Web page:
Automated Column Selection and
Switching Systems for HPLC
by William Letter
The great popularity of high
performance liquid chromatography (HPLC) systems today empowers chemists to determine the
chemical purity of most types of samples. Advances in HPLC instrument design, computerized
data analysis, and plotting software have added to the increased reliability and potential
accuracy of modern instruments. However, the process of HPLC column selection and method
development still consumes much time.
The great popularity of high performance liquid chromatography (HPLC) systems today empowers chemists to determine the chemical purity of most types of samples. Advances in HPLC instrument design, computerized data analysis, and plotting software have added to the increased reliability and potential accuracy of modern instruments. However, the process of HPLC column selection and method development still consumes much time.
Often users must manually try different columns and mobile-phase mixtures sequentially to find a satisfactory separation in a reasonable amount of time. Additionally, some samples require analysis using more than one column connected in series; they may even need a change in column type and mobile phase. When these activities are performed manually, chromatographers spend a great deal of time and effort. Several automated HPLC valving systems used for automated column selection and column switching can improve HPLC method development and sample analysis. Table I lists some of the obvious advantages of these systems.
TABLE I: Advantages of HPLC Column Selection and Switching Systems
|Automated Column Selection||Automated Column Switching|
AUTOMATED COLUMN SELECTION
During HPLC method development, certain samples may require users to screen several column types to find the column that provides the best separation. This column selection technique often involves user intervention (e.g. stopping the pump, manually removing and reinstalling a column or turning a valve, flushing, and equilibrating the system) before the next analysis can begin. Often these systems use valves to divert the solvent flow from one column to another column, as described elsewhere (1-16).
Modern electrically actuated column selection valves can be automated to perform unattended column selection, flushing, and re-equilibration. Actuator switching times of less than 100 ms allow column changeover to occur quickly and reliably.
An automated system can reduce the time it takes to develop new methods by screening one or more samples against a group of columns that contain different stationary phases. Mobile-phase composition still can be varied as an important method development variable, but the stationary phase also can be varied with an automated system. When using automated systems, users are free to perform other work and monitor the instruments progress instead of returning to the system at the ideal time for installing and re-equilibrating new columns. The net result is a faster, more reliable screening process that easily allows tasks such as automated column testing, method development, performance verification, and chiral method development to occur in an after-hours environment, if desired.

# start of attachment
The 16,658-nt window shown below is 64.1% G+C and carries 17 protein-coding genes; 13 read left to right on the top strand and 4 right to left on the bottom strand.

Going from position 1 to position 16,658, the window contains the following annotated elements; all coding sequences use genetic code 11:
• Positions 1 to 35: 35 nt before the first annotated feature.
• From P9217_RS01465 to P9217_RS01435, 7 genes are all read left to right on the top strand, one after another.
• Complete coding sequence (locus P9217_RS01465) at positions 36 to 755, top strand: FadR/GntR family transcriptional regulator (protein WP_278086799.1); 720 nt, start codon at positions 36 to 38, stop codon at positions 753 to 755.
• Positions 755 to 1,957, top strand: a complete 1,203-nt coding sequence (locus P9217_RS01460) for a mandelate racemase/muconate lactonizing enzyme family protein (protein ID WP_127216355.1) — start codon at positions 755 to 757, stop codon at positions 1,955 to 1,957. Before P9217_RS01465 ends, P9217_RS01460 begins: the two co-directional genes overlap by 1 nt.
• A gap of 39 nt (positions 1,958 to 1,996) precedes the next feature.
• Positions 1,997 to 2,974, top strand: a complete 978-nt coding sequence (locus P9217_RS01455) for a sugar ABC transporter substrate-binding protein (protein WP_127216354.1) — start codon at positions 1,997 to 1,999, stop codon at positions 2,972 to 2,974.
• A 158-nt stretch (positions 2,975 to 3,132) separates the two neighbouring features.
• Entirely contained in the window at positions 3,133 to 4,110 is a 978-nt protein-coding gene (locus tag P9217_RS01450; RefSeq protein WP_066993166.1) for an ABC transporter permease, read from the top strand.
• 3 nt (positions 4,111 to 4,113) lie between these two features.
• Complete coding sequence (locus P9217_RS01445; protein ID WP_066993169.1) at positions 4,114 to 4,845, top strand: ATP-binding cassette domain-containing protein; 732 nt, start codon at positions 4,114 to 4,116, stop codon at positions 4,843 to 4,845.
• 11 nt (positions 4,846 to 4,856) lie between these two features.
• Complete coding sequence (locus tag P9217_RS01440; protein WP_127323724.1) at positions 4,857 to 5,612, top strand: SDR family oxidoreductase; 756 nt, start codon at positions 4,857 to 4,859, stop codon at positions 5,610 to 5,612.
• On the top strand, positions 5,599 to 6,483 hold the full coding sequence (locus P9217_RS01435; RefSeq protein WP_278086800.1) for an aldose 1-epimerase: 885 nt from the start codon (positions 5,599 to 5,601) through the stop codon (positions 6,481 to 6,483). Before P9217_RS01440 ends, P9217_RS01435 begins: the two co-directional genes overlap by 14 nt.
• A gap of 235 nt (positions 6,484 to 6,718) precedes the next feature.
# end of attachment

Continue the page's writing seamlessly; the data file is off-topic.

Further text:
The best automated column selection systems maintain each column hydraulically sealed in liquid, which greatly reduces the potential of chemical contamination and exposure to air. The LC SPIDERLING column selection systems hold up to nine HPLC columns and one by-pass line (4-6, 10-16). The system can select columns in any order and develop HPLC methods with little user intervention. They are available in heated/sub-ambient cooled as well as ultra-high pressure (600 Bar) versions. The by-pass line is included to facilitate solvent changeover and to permit flow injection of samples for liquid chromatography-mass spectrometry (LC-MS) analysis. Columns can be selected or skipped in any order and can be automatically flushed and re-equilibrated, if desired, at the end of each run. Automatically flushing columns after each use minimizes potential sample contamination and leaves the column in an appropriate mobile phase for use during the next analysis. I recommend using short lengths of narrow-bore connecting tubing (0.007" id.), fingertight column fittings and narrow bore valve ports (0.010" id.) to minimize band broadening in these systems. By automatically varying the column and mobile phase used, these systems allow automated HPLC method development of difficult to resolve compounds such as chiral racemates as well as automated analysis of known compounds in an automated fashion. This saves time and money and provides the chromatographer with time to work on other projects. These automated devices are believed to be the single largest improvement in modern HPLC method development to date.
Most column selection systems still require users to wait for columns to be flushed and re-equilibrated before they can begin a second analysis. However, if users want to repeat the same type of HPLC analysis repetitively on the same column type and have a second gradient pump available, then a new product allows immediate analysis after the first analysis is finished. The product is known as the Column Swapper (8 & 9) and was designed for repetitive HPLC sample analysis. It has a specially made, 10-port valve with very narrow ports to reduce dead volume and is controlled through simple HPLC control software which uses an external timetable and contact closures to control the timing of the column swap. This version of Alternating Column Regeneration works well in labs which use the same method for several samples. This type of system can reduce the analysis time for repetitive HPLC analyses by 50%. The Column Swapper provides all of this ingenious functionality in one easy to use package.
AUTOMATED COLUMN SWITCHING
If a sample requires purification, concentration, and analysis using two or more stationary phase types, chromatographers frequently use multidimensional chromatography sometimes called LC-LC or 2D HPLC. Multidimensional column chromatography is a powerful technique for the separation and cleanup of multi-component mixtures. In this technique, fractions from one chromatographic column are transferred selectively to one or more secondary columns for additional separation. This technique has been popular in preparative HPLC for many years, but has been done off-line by most analytical chromatographers.